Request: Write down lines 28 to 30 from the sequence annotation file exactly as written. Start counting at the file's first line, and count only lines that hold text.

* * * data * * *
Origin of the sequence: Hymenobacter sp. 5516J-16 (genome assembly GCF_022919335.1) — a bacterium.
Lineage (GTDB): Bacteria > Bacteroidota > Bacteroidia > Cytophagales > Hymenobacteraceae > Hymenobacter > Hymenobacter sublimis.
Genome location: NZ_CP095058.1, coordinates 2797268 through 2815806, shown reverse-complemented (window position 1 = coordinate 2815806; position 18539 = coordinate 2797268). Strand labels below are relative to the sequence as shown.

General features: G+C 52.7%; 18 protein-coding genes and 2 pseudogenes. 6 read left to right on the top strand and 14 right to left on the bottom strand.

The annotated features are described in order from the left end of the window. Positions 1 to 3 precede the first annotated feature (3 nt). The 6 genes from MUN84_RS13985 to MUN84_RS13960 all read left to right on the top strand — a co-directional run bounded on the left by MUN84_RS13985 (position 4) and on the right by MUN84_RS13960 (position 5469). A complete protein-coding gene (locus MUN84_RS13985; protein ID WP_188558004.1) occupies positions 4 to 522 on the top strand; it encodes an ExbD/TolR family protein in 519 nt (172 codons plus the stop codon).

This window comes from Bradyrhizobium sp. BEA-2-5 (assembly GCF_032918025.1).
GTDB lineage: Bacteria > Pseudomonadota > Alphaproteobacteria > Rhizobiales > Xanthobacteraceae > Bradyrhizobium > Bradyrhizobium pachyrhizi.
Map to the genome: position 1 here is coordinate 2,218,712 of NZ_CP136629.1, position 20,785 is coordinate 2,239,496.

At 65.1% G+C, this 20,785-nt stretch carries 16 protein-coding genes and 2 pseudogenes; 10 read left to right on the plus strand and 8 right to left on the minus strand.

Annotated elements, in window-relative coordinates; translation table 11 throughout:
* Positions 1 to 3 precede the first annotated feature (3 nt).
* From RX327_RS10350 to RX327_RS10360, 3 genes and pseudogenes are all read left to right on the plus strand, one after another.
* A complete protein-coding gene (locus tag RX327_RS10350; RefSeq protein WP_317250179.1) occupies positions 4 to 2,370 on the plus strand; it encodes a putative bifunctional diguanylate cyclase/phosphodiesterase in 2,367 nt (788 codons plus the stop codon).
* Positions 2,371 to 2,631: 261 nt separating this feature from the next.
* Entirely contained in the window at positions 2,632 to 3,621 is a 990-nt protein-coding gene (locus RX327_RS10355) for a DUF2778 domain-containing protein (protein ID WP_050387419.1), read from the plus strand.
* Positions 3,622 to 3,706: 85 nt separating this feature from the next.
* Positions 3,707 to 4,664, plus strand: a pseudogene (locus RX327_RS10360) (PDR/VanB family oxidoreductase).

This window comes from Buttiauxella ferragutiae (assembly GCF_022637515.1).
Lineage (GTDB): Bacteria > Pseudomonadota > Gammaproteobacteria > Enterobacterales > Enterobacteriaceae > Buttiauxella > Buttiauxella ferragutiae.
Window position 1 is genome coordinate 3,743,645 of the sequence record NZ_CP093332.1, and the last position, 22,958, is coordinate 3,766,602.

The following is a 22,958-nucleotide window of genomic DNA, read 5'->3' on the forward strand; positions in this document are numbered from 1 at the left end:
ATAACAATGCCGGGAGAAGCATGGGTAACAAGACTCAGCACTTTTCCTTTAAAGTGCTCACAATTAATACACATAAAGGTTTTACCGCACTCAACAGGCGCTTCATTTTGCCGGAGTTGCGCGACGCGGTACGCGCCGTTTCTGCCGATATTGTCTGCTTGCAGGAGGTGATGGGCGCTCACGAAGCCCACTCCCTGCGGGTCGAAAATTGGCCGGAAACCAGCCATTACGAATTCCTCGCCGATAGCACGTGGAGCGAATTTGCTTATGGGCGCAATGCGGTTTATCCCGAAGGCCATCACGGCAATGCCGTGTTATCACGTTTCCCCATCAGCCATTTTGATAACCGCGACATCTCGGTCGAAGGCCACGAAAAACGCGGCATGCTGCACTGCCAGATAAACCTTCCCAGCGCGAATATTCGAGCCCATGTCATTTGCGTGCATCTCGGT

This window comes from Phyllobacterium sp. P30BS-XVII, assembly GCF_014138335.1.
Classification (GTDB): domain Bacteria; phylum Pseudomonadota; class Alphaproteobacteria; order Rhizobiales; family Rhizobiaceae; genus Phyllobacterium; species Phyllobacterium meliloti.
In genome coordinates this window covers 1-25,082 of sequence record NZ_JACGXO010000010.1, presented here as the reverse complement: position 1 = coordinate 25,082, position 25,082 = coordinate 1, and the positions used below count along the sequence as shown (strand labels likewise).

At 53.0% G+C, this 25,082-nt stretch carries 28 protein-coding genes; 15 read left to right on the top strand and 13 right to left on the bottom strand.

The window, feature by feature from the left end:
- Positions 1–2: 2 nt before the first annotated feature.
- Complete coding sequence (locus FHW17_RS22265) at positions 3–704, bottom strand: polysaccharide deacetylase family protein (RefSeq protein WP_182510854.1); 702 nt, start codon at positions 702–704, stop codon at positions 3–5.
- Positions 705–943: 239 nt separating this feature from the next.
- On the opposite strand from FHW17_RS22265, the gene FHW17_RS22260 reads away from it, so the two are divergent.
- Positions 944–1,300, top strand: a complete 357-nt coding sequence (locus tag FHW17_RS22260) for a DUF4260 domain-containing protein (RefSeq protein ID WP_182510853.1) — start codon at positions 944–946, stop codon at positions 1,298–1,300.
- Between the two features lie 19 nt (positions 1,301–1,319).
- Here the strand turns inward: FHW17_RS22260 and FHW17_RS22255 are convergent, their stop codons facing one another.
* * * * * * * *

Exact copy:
- Positions 1–2: 2 nt before the first annotated feature.
- Complete coding sequence (locus FHW17_RS22265) at positions 3–704, bottom strand: polysaccharide deacetylase family protein (RefSeq protein WP_182510854.1); 702 nt, start codon at positions 702–704, stop codon at positions 3–5.
- Positions 705–943: 239 nt separating this feature from the next.